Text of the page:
With hundreds of thousands of doctor answers, RealSelf has a fair sense of how doctors view participating in online Q&A with patients. Most plastic surgeons, dermatologists, cosmetic dentists and related specialties see it as a legitimate extension of their online marketing efforts, or simply, a way to help consumers make better informed decisions about cosmetic procedures.
That said, there are doctors who are uncertain how to quantify or qualify the legal risks they’re taking when posting answers.
As a lawyer, professor and board-certified plastic surgeon, Neal Reisman is well-versed in the legal ramifications of rendering medical advice to aesthetic consumers. So, when he shares a hypothetical scenario regarding answering questions online, it’s worth a listen:
Online consumer: I have a lesion in front of my ear and I’m interested in a facelift. Do you think I can come in for my facelift and get the lesion removed at the same time?
Doctor: Probably, little irregularities can usually be taken out during a facelift.
Online consumer: Great, I’ll see you in three months for my facelift…
The result? She delays treatment of what turns out to be melanoma, which, based on the doctor’s advice, can be considered grounds for negligence, says Reisman: “The doctor never saw her but gave her information that she relied on to her detriment. It sounds crazy but it’s real.”
Indeed there are risks in dispensing medical advice of this nature in a Q&A, or even an e-mail exchange.
Online is where the patients are
There’s no denying the fact that the Internet in general and social media in particular have changed the way doctors and potential patients interact. Five years ago RealSelf didn’t exist. Today over 3.5M unique visitors spend time researching their cosmetic options, and often, reading doctor’s answers to questions posed by others.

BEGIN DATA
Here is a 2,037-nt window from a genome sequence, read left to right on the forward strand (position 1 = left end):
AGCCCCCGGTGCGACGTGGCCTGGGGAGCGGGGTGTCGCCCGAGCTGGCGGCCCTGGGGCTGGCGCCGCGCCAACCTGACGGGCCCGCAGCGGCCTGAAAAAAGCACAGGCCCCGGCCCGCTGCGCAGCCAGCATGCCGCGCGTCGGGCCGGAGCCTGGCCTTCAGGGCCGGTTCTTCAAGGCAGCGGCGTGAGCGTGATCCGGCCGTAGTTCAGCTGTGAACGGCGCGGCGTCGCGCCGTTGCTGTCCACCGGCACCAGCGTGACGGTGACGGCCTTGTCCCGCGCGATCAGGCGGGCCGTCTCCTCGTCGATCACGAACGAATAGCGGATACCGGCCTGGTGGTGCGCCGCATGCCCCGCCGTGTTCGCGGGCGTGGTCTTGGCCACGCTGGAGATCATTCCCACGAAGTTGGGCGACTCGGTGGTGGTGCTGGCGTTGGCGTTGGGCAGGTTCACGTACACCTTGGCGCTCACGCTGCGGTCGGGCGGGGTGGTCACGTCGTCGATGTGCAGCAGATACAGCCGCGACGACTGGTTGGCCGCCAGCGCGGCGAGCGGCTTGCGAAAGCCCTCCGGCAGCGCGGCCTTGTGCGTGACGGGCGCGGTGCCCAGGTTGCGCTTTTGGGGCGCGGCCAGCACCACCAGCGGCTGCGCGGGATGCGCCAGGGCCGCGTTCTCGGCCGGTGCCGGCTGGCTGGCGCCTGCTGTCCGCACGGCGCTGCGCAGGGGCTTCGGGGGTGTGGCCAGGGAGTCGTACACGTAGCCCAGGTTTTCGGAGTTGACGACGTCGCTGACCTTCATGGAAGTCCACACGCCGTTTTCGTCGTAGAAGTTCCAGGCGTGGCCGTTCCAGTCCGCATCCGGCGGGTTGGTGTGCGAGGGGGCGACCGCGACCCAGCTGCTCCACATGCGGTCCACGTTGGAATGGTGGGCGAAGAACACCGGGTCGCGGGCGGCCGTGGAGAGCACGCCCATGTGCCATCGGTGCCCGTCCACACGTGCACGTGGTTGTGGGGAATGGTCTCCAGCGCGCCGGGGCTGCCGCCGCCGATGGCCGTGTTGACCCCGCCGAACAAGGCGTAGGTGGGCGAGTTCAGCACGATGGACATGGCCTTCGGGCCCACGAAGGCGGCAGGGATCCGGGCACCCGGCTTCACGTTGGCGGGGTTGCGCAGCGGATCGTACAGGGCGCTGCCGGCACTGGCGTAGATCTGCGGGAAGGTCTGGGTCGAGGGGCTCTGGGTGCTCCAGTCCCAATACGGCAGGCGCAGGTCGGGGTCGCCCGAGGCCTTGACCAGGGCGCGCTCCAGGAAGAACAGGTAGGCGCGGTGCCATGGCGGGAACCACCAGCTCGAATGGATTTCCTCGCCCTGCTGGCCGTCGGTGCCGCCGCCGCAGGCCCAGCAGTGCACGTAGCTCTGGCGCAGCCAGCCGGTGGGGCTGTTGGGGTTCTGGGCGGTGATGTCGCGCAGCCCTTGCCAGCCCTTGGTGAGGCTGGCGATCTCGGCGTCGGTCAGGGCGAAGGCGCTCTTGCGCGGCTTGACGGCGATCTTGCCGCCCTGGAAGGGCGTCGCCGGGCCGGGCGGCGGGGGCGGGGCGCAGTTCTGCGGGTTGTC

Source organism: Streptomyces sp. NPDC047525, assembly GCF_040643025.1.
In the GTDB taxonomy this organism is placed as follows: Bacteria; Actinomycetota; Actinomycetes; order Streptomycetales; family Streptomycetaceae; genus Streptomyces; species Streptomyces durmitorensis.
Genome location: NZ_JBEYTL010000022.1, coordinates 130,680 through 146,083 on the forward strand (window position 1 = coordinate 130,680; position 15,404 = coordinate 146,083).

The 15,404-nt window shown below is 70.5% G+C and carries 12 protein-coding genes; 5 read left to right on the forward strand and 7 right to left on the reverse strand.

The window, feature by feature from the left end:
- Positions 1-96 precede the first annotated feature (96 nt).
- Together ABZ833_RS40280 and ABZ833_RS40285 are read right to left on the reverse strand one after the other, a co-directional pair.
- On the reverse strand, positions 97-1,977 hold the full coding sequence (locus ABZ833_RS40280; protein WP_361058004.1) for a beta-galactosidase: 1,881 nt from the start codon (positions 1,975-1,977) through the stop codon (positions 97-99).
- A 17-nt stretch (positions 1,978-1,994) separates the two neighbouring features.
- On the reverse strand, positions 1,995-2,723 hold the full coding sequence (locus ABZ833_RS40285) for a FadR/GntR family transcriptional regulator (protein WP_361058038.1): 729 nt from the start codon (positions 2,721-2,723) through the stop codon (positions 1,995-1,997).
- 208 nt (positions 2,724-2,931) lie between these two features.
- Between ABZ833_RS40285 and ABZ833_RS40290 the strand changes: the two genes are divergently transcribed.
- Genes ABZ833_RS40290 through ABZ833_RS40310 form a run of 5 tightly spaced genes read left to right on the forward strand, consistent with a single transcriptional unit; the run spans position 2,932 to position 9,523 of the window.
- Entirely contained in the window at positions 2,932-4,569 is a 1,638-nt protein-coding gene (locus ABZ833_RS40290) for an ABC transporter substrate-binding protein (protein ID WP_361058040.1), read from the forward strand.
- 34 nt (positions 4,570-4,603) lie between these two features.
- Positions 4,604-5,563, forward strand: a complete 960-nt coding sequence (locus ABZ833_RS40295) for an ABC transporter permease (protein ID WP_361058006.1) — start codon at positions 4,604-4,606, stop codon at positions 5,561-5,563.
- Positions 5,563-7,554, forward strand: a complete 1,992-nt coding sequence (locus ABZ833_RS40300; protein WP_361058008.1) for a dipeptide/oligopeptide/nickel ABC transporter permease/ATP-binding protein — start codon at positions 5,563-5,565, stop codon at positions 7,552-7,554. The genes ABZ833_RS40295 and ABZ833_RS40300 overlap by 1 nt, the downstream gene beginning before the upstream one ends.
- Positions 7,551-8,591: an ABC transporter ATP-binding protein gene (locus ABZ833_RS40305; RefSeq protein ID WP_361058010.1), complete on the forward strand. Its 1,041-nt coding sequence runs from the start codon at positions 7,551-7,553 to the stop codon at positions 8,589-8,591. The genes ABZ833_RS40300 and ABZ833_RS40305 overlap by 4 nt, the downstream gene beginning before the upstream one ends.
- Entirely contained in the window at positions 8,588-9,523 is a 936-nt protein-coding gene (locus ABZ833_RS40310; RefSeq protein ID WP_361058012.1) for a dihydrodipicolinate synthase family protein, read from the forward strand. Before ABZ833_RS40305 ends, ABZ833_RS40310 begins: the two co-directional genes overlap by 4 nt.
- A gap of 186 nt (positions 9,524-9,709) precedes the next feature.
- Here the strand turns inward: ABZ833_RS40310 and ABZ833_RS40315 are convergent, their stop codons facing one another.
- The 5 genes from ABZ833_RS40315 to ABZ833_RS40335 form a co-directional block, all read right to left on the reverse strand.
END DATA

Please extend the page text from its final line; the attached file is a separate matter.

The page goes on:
This medium for consumer education is evolving so quickly, that many doctors remain unsure of how to proceed. This hesitation effectually erects a barrier between the doctor and aesthetic consumers.
“There are a lot of people, particularly younger people, who have gravitated to where they’re using social media as their primary form of communication,” says Josh King, general counsel at Avvo.com. “They don’t use the phone anymore; they sure as hell don’t use faxes and they many not even see email.”
For such consumers, receiving answers to questions posted online may represent the only way to make contact, says King, and doctors shouldn’t be afraid to do so.
“Answering questions online is really no different than the type of generalized guidance that doctors provide people all the time,” he says. “People are looking for that orientation level of information; they’re not looking for a full-blown diagnosis or course of treatment.”
Furthermore, says King, the nature of most online forums, in which consumers ask questions anonymously, precludes concerns over HIPAA: “HIPAA doesn’t apply in online forums because it’s all about the protection of PHI. If it’s all anonymous, then HIPAA is pushed completely out of the way because there’s no PHI in an anonymous forum.
“The big question is whether answering questions online constitutes the practice of medicine,” says King. “In my view, it doesn’t.”